4.4 Quality Attribute Scenarios in Practice

General scenarios provide a framework for generating a large number of generic, system-independent, quality-attribute-specific scenarios. Each is potentially but not necessarily relevant to the system you are concerned with. To make the general scenarios useful for a particular system, you must make them system specific.

Making a general scenario system specific means translating it into concrete terms for the particular system. Thus, a general scenario is "A request arrives for a change in functionality, and the change must be made at a particular time within the development process within a specified period." A system-specific version might be "A request arrives to add support for a new browser to a Web-based system, and the change must be made within two weeks." Furthermore, a single general scenario may have many system-specific versions. The same system that has to support a new browser may also have to support a new media type.

We now discuss the six most common and important system quality attributes, with the twin goals of identifying the concepts used by the attribute community and providing a way to generate general scenarios for that attribute.


Availability is concerned with system failure and its associated consequences. A system failure occurs when the system no longer delivers a service consistent with its specification. Such a failure is observable by the system's users?either humans or other systems. An example of an availability general scenario appeared in Figure 4.3.

Among the areas of concern are how system failure is detected, how frequently system failure may occur, what happens when a failure occurs, how long a system is allowed to be out of operation, when failures may occur safely, how failures can be prevented, and what kinds of notifications are required when a failure occurs.

We need to differentiate between failures and faults. A fault may become a failure if not corrected or masked. That is, a failure is observable by the system's user and a fault is not. When a fault does become observable, it becomes a failure. For example, a fault can be choosing the wrong algorithm for a computation, resulting in a miscalculation that causes the system to fail.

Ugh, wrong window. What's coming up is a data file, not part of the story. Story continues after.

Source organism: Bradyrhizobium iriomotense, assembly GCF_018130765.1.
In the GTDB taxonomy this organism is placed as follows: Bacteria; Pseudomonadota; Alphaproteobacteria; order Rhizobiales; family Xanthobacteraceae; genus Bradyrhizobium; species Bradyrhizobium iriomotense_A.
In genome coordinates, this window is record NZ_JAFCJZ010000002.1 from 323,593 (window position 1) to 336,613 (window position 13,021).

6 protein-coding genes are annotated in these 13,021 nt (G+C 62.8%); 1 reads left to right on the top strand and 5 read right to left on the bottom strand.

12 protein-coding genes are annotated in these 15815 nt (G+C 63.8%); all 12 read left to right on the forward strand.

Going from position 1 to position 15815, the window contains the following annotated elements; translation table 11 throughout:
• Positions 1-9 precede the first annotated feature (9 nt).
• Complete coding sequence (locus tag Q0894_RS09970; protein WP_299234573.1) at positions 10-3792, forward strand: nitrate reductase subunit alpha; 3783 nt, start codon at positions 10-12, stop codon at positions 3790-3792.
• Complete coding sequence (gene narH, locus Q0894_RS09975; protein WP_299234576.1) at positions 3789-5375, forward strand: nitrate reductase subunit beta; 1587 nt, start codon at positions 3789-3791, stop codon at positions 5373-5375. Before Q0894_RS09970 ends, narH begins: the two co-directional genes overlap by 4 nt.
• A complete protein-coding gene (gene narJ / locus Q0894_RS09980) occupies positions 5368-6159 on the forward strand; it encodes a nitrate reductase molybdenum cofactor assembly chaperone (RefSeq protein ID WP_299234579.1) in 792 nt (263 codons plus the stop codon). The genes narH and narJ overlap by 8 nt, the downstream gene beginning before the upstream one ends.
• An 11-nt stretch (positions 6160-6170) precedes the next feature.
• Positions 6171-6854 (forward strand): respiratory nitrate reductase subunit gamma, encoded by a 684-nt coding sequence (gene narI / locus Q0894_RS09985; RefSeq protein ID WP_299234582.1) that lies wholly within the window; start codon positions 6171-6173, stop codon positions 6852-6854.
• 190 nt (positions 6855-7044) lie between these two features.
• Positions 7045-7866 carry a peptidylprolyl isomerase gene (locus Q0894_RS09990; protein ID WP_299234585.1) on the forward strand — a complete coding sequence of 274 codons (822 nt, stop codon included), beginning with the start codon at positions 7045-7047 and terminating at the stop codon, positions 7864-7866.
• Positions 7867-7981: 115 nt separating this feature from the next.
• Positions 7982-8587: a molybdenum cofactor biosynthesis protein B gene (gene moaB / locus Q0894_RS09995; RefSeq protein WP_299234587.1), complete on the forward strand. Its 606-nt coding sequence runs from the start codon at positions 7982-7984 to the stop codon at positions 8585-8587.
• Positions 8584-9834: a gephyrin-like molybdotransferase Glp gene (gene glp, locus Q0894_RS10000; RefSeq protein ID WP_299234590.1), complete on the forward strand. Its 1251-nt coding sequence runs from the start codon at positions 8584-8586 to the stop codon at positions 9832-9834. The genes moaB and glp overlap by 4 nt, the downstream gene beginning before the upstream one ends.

Once a system fails, an important related concept becomes the time it takes to repair it. Since a system failure is observable by users, the time to repair is the time until the failure is no longer observable. This may be a brief delay in the response time or it may be the time it takes someone to fly to a remote location in the mountains of Peru to repair a piece of mining machinery (this example was given by a person who was responsible for repairing the software in a mining machine engine.).

The distinction between faults and failures allows discussion of automatic repair strategies. That is, if code containing a fault is executed but the system is able to recover from the fault without it being observable, there is no failure.

The availability of a system is the probability that it will be operational when it is needed. This is typically defined as


From this come terms like 99.9% availability, or a 0.1% probability that the system will not be operational when needed.

Scheduled downtimes (i.e., out of service) are not usually considered when calculating availability, since the system is "not needed" by definition. This leads to situations where the system is down and users are waiting for it, but the downtime is scheduled and so is not counted against any availability requirements.

Availability General Scenarios

From these considerations we can see the portions of an availability scenario, shown in Figure 4.2.